Content Advisory: This article contains detailed descriptions of eating disorders and other mental health issues.
It was a bright June day when 19-year-old Parker Rosay-Miller felt a familiar dizziness. When she stood up to get out of her car, a wave of lightheadedness that felt like TV static rolled over her. Her head pounded.
The feeling started during a 15-minute drive to her boyfriend's house. She felt weak in the car, but the dizziness didn't hit her until she stood up. It continued throughout the day whenever she'd stand and sit.
Rosay-Miller remembers promising herself that she wouldn't eat until dinner. She thought that the feeling of hunger and faintness was a promising thing, a sign that she was on the right track to reach her weight-loss goals.
That visit in June was the first time she'd seen her boyfriend's dad in months. He and Rosay-Miller were very close. He called her the daughter he never had, and she wished him Happy Father's day. When he saw how much her body had changed, he was worried.
"He kept commenting about how thin I looked. I've never seen him concerned," she says. "That made me realize there was an issue."
Her physical appearance shocked him because, unlike her closer family and friends, he didn’t see her every day. That day was a major indicator to Rosay-Miller that she finally needed to get help.
University of Oregon sophomore Rosay-Miller is one of the millions of people struggling with eating disorders right now. The external stress and isolation caused by the COVID-19 pandemic have caused her, and many others, to relapse into body-insecurity and disordered-eating behaviors.
Increased stress during the pandemic has caused eating disorders to worsen nationally. The International Eating Disorder Journal conducted a study that revealed 62% of people with anorexia experienced an increased fear of food since the pandemic started. Nearly a third of people who deal with bulimia or binge-eating disorder have also had an increase in symptoms. The National Association of Anorexia Nervosa and Associated Disorders reports that 28.8 million Americans will have had an eating disorder in their lifetime.
According to the National Eating Disorders Association, people who deal with a lot of external stress sometimes use food as a coping mechanism because it offers feelings of comfort and control.
Rosay-Miller first noticed a change in her mental state in March 2020 during the first wave of infections. She says she was dealing with an emotionally abusive relationship with her boyfriend at the time, and she was also one of the many freshmen sent home from the dorms spring term. Being away from friends made it difficult for her to find support when her relationship started to take a turn for the worse. For Rosay-Miller, part of her pandemic stress came from her inability to go out or do anything to distract from the chaos happening around her.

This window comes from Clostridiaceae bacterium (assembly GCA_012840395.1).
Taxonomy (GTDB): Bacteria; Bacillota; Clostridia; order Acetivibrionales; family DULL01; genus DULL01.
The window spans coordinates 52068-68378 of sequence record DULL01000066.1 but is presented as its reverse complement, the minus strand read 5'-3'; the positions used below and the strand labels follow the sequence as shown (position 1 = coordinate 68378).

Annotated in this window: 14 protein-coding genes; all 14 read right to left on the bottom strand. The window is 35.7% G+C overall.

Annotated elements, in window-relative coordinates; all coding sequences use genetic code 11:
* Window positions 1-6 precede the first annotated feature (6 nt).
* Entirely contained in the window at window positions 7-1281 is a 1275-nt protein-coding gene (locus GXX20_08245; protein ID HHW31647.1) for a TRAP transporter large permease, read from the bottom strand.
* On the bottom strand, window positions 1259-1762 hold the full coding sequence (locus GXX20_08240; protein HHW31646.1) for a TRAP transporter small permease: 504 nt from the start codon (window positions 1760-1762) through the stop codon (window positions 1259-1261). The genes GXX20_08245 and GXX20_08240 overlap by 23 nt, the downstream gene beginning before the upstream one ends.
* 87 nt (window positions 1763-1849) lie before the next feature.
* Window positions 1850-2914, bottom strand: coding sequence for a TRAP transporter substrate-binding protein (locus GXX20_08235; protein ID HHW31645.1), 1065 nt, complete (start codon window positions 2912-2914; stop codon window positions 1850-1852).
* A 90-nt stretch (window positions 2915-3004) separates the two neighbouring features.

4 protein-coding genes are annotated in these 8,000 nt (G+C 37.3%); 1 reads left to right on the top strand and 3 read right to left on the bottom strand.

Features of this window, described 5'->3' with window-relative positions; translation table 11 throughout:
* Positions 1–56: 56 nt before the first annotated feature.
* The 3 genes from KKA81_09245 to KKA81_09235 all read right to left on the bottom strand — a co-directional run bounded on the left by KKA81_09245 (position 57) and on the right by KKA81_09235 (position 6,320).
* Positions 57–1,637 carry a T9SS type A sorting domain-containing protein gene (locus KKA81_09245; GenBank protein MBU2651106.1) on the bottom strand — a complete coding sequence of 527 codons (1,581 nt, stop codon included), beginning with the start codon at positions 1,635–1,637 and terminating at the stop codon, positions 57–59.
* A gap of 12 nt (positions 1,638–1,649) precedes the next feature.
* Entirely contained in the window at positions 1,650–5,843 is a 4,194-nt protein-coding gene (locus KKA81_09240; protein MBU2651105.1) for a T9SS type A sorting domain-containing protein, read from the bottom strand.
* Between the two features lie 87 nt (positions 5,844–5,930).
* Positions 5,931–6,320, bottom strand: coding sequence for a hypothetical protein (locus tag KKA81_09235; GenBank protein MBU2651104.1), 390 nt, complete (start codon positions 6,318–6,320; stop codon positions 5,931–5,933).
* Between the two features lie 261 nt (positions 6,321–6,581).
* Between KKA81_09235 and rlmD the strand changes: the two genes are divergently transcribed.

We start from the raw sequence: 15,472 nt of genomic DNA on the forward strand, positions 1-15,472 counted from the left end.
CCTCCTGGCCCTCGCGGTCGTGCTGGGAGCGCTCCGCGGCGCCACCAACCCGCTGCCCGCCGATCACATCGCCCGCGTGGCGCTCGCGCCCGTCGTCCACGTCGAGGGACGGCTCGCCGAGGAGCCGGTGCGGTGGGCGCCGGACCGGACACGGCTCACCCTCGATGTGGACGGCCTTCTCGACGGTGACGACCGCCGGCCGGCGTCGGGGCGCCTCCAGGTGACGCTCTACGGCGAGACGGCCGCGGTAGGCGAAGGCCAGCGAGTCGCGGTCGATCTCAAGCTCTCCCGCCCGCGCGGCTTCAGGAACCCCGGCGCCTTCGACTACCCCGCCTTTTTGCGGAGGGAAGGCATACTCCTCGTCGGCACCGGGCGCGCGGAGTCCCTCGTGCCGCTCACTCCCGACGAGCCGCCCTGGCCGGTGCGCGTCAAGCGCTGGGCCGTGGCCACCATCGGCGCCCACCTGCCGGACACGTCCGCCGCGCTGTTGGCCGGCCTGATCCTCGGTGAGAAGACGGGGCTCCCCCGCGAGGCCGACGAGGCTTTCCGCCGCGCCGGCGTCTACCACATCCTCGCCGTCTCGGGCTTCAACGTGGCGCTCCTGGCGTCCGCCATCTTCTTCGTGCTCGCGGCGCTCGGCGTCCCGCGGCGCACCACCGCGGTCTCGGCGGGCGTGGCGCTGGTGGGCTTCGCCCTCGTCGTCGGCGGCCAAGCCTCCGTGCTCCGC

“At those points, I definitely turned to the eating disorder for coping skills. I just thought it was the only thing that could have actually helped," she says. "It was super traumatic and unhealthy."
Compounding stress-filled situations often exacerbate disordered-eating behaviors, according to Nichole Kelly, an assistant professor at the UO College of Education who researches eating behaviors and body image. Kelly says that feeling depressed, anxious or chronically stressed can be related to different disordered-eating patterns. There haven't been many studies done on how the COVID-19 pandemic has affected eating disorders yet. Still, Kelly does know, based on data from previous studies, that stress and eating-disorder behaviors directly correlate.
"Feelings that we don't like, that are uncomfortable and that are distressing to us are prominent risk factors for disordered eating," she says. "There's no reason not to think that living through something like this would exacerbate disordered eating."
The stress that accompanied the pandemic only provoked issues that Rosay-Miller had been dealing with since early childhood. Her past with body insecurity resurfaced during the start of the pandemic.
The first time she says she felt aware of how her body should look was when she was nine years old, walking back from the lunchroom. She was wearing leggings and a crop top, which accentuated her body's shape. She put her hand on her stomach and felt it protrude. Her stomach was bloated after lunch, a natural reaction after eating. Rosay-Miller sucked in and manipulated her body so that she didn't bring attention to herself.
"I felt like people were just looking at me," she says. "And I felt like I needed to continue the standard of what I've always looked like."